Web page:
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June 07, 2023

How to protect pets from wildfire smoke

As smoke from Canada pollutes air in the northeast U.S., experts suggest keeping animals indoors

Pets Safety
wildfire pet safety JC Gellidon/Unsplash

Experts suggest keeping pets indoors to limit harmful exposure to wildfire smoke.

Wildfire smoke from Canada has polluted the air in several U.S. states this week, including Pennsylvania, New Jersey and Delaware, causing advisories to be issued across the region alerting people of unhealthy air quality.

As humans are being warned to take precautions, like staying indoors and wearing N95 masks when outside, there are also protective measures that should be taken to ensure furry friends stay safe in the smoky air. 

MORE: Philly residents urged to stay indoors due to poor air quality caused by Canadian wildfires

Chiefly, pet owners should limit animals' time outside, besides necessary bathroom breaks.

"Keep walks and bathroom breaks to a minimum and ensure pets are indoors in well-circulating air," the team from Heart + Paw, which has several veterinary centers in Philly, wrote on Instagram.

If pets do need to go outside to relieve themselves, they should do so quickly and should not partake in any form of exercise.

“The air we breathe, pets feel it too ... You want to be in and out,” Dr. Jerry Klein, the chief veterinary officer at the American Kennel Club, told The New York Times.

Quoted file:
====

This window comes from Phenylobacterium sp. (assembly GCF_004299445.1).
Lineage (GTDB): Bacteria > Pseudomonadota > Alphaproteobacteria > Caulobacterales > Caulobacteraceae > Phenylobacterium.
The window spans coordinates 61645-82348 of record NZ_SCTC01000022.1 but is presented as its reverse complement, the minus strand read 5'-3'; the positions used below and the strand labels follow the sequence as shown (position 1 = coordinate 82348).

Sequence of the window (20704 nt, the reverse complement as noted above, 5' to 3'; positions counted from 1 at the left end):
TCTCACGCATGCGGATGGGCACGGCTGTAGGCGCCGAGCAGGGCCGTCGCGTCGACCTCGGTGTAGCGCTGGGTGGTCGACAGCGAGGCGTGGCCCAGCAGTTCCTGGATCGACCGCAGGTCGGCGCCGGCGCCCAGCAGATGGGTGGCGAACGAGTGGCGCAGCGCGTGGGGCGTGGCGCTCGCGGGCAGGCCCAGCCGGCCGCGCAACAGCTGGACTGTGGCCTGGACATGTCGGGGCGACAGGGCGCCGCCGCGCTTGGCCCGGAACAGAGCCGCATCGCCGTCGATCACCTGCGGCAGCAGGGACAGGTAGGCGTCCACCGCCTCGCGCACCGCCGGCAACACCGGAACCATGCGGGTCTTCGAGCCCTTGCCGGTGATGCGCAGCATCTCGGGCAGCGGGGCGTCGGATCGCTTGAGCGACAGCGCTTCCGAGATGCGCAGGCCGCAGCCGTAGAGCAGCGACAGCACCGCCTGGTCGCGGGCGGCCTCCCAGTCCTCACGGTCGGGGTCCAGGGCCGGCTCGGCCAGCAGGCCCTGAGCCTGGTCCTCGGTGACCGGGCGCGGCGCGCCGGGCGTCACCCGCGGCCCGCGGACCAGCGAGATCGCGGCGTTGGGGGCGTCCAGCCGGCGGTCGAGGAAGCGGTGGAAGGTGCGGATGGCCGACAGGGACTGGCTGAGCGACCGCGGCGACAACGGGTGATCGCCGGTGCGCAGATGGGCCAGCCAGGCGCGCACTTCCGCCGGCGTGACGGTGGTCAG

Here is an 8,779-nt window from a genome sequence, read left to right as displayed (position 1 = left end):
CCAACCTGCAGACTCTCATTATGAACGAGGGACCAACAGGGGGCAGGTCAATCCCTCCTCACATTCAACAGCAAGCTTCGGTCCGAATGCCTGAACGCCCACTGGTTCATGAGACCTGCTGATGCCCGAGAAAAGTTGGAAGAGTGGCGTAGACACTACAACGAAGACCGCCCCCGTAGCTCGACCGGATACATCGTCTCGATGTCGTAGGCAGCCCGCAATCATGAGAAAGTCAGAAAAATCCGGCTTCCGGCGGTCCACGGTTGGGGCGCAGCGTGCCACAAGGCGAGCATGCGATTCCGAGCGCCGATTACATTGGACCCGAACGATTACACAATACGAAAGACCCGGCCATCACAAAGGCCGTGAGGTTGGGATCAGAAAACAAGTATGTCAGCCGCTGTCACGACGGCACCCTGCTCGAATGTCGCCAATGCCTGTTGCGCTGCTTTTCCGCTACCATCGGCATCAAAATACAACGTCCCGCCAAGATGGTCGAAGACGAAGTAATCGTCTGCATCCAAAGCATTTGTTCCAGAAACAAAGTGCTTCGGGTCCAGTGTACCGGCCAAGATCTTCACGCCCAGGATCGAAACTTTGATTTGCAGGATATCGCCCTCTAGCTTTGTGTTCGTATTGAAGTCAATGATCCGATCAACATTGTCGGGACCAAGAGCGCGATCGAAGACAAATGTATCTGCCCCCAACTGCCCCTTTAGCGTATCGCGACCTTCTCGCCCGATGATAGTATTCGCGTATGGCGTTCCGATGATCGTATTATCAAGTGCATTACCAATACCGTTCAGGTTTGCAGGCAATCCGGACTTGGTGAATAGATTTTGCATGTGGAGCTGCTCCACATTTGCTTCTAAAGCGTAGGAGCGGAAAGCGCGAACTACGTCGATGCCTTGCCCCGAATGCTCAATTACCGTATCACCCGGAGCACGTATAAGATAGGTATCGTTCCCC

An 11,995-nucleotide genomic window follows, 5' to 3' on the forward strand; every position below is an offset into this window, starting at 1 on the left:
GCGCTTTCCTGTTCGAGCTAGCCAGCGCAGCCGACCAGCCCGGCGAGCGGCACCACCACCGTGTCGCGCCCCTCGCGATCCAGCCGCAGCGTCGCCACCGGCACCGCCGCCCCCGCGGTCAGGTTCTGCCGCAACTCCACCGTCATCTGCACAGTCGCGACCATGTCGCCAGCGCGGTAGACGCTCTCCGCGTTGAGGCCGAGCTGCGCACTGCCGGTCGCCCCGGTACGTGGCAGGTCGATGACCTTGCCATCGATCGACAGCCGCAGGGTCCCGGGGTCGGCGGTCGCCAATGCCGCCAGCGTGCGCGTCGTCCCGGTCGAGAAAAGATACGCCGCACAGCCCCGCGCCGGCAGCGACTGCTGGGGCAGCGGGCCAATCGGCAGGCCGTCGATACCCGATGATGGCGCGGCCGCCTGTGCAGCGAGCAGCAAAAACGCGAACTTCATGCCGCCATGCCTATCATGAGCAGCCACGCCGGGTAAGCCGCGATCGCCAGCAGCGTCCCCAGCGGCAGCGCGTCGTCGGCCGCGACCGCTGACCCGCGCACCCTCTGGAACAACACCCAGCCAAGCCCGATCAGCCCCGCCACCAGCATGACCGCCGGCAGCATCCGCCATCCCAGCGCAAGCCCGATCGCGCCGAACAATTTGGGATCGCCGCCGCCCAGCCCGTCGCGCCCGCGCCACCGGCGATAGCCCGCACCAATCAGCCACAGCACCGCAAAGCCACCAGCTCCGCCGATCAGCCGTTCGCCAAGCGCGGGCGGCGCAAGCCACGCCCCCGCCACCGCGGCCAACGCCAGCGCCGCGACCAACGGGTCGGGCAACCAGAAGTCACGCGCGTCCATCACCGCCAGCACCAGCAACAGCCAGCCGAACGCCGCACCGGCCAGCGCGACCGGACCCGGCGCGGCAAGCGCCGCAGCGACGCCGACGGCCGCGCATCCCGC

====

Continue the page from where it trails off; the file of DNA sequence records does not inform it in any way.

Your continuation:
Besides potty breaks, pets should be kept indoors, in a room with an air purifier if possible, with windows shut. 

Tiny particles from wildfire smoke can irritate pets' eyes and respiratory tracts, and in some cases can cause serious health problems.

During air quality advisories, pet owners should keep particularly close watch if they have dog breeds like pugs, which are prone to breathing problems, as well as birds, which are at risk due to the unique structure of their respiratory systems.

Older animals with underlying medical conditions, like cardiovascular or respiratory disease, are also particularly at risk and should be monitored closely during periods of poor air quality.

Pet owners should call their veterinarians if their animals are experiencing the following symptoms, according to the American Veterinary Medical Association

• Coughing or gagging

• Difficulty breathing

• Eye irritation 

• Inflammation of throat or mouth

• Nasal discharge

• Asthma-like symptoms 

• Increased breathing rate

• Fatigue or weakness

• Disorientation or stumbling 

• Reduced appetite and/or thirst

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